He glanced at Fran’s house. “I don’t care.”
“Mason, please … I’m sorry, okay?”
“Apology accepted. Go away.”
He left the lawnmower in the grass and walked over to the porch. She followed.
“Come on.” She sat down next to him, her arm grazing his. “You of all people should believe in second chances. I was wrong tonight. I admit it. I lashed out at you. You didn’t deserve that. I’m just under an unbelievable amount of stress…”
Her words trailed off into the now lawnmowerless night.
“He went home.” She hugged herself and rubbed her arms. “It’s cold out here.”
He envied her hands. “Do you want to come inside?”
She shook her head. “I can only stay a second. Maddy’s still awake. I just wanted to apologize for being so rude and … with all the chaos earlier I forgot to tell you the exciting news.”
He waited in silence, watching her. His eyes were drawn to a lonely freckle suspended on the side of her graceful neck, inches beneath her pierced earlobe.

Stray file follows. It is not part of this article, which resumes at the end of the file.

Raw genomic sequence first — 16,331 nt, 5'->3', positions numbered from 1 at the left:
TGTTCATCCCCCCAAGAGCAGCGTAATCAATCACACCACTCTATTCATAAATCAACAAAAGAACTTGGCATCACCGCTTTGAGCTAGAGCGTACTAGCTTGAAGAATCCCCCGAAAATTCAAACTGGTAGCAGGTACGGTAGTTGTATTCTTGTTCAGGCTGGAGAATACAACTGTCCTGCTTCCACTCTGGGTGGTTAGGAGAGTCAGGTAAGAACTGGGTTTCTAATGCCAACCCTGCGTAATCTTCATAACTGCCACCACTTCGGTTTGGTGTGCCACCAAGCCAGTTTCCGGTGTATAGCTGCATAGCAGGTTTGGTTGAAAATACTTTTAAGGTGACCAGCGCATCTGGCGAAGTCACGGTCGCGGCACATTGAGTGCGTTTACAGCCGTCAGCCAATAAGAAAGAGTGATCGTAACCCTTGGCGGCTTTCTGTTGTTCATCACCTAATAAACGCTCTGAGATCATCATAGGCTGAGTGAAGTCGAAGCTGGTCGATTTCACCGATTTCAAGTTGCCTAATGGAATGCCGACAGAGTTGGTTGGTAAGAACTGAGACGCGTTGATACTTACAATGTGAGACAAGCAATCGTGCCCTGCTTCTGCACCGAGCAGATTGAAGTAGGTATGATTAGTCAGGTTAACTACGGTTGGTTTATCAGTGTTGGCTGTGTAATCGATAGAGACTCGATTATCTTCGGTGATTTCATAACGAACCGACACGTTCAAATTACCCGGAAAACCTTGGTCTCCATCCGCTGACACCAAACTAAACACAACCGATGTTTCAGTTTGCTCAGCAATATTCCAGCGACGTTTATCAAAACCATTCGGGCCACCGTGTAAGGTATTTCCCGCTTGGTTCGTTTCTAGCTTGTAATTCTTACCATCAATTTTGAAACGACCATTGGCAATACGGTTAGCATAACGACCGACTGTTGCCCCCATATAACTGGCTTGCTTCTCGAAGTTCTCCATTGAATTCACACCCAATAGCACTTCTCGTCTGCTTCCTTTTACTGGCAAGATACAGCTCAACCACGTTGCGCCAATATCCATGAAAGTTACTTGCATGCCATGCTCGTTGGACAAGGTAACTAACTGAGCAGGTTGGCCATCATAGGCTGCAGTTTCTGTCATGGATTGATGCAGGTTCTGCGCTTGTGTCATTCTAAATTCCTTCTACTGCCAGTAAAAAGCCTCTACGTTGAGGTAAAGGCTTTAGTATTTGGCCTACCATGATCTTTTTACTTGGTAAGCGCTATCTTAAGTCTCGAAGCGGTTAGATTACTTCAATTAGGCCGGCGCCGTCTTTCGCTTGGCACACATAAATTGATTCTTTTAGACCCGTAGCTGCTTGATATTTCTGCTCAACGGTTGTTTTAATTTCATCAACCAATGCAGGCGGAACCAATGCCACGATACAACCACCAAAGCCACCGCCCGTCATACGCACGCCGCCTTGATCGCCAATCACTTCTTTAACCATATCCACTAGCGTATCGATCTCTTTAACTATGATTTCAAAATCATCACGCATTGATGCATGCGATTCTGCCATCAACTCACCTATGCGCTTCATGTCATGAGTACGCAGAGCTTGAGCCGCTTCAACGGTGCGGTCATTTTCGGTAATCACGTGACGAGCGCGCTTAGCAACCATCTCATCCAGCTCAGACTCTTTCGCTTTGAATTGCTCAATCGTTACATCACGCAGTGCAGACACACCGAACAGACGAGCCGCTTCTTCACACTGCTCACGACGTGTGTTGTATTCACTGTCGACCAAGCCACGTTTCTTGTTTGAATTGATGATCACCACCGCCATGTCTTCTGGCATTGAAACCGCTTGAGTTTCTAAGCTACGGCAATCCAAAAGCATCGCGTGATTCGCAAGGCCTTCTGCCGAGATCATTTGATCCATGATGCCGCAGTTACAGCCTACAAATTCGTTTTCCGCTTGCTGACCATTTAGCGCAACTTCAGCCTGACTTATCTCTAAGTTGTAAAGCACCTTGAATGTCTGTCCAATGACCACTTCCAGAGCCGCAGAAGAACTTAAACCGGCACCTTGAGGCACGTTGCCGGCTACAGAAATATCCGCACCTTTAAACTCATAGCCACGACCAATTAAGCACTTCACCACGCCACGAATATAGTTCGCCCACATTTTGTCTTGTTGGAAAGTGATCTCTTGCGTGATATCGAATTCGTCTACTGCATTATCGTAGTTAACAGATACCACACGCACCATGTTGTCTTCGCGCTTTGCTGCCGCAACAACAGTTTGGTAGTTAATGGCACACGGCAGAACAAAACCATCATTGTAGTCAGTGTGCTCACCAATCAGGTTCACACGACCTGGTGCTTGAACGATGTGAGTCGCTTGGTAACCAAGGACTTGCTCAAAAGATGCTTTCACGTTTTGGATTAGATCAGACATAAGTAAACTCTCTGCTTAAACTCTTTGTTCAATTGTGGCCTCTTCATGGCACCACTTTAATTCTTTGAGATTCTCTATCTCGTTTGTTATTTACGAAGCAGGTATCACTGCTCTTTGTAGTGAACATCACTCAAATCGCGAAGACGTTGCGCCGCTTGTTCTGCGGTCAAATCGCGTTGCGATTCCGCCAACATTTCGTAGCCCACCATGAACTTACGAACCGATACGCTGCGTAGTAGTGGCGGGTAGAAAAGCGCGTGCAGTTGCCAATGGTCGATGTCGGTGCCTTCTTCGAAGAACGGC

“I have a friend from work who wants to go out with you.”
He blinked. The spell was broken. “That’s the big news?”
Her eyes sparkled. “Yes!”
“Come on, Mason. How long has it been since you’ve enjoyed the company of a beautiful woman?”
“I’m doing that right now.”
She swatted his knee. “Stop. I’m being serious.”
He focused on a bright and distant light in the sky. Whether star, planet, or satellite, he couldn’t tell. “I don’t want to go on a date with anyone.”
“But you’d love her. She’s exactly your type.”
“I’m sorry, Brooke. I just don’t think it’d be a good idea.”
“Please,” she pouted. “I already told her you would. She’s so excited. I don’t want to hurt her feelings.”
He turned to her, searching her eyes. “You really want me to date someone?”
She nodded. “I think you’ll adore her.”
“Okay. One date.”
She clapped her hands.
He continued to stare at her. “Under one condition.”
“Take Evan off that zombie medication.”
She blew a loose strand of hair from her face. “Please don’t start this again.”
“He doesn’t need it. He just needs direction. Look, you said yourself there is too much estrogen in your household. Let me work with him.”
“Mason, I know your heart’s in the right place, but—”